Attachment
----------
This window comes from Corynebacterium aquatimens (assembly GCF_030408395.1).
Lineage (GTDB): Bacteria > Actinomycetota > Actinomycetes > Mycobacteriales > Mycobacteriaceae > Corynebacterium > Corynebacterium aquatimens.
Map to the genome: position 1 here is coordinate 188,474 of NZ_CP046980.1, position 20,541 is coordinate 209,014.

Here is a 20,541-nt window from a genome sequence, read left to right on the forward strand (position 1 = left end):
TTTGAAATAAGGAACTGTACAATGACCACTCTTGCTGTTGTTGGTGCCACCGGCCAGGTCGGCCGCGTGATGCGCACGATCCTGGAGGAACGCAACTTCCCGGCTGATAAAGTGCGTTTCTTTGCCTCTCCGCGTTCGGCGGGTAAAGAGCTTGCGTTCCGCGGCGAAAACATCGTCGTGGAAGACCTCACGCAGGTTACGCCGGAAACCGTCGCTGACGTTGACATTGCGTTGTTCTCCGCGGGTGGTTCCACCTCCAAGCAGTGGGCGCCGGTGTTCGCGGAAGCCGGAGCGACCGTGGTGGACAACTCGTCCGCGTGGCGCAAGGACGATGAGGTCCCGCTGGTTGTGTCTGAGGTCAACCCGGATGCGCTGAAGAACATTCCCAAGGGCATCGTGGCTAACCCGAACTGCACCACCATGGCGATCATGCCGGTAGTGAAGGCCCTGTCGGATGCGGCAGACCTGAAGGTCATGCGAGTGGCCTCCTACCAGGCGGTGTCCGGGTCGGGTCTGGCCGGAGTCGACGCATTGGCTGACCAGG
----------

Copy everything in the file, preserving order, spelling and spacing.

This window comes from Corynebacterium aquatimens (assembly GCF_030408395.1).
Lineage (GTDB): Bacteria > Actinomycetota > Actinomycetes > Mycobacteriales > Mycobacteriaceae > Corynebacterium > Corynebacterium aquatimens.
Map to the genome: position 1 here is coordinate 188,474 of NZ_CP046980.1, position 20,541 is coordinate 209,014.

Here is a 20,541-nt window from a genome sequence, read left to right on the forward strand (position 1 = left end):
TTTGAAATAAGGAACTGTACAATGACCACTCTTGCTGTTGTTGGTGCCACCGGCCAGGTCGGCCGCGTGATGCGCACGATCCTGGAGGAACGCAACTTCCCGGCTGATAAAGTGCGTTTCTTTGCCTCTCCGCGTTCGGCGGGTAAAGAGCTTGCGTTCCGCGGCGAAAACATCGTCGTGGAAGACCTCACGCAGGTTACGCCGGAAACCGTCGCTGACGTTGACATTGCGTTGTTCTCCGCGGGTGGTTCCACCTCCAAGCAGTGGGCGCCGGTGTTCGCGGAAGCCGGAGCGACCGTGGTGGACAACTCGTCCGCGTGGCGCAAGGACGATGAGGTCCCGCTGGTTGTGTCTGAGGTCAACCCGGATGCGCTGAAGAACATTCCCAAGGGCATCGTGGCTAACCCGAACTGCACCACCATGGCGATCATGCCGGTAGTGAAGGCCCTGTCGGATGCGGCAGACCTGAAGGTCATGCGAGTGGCCTCCTACCAGGCGGTGTCCGGGTCGGGTCTGGCCGGAGTCGACGCATTGGCTGACCAGG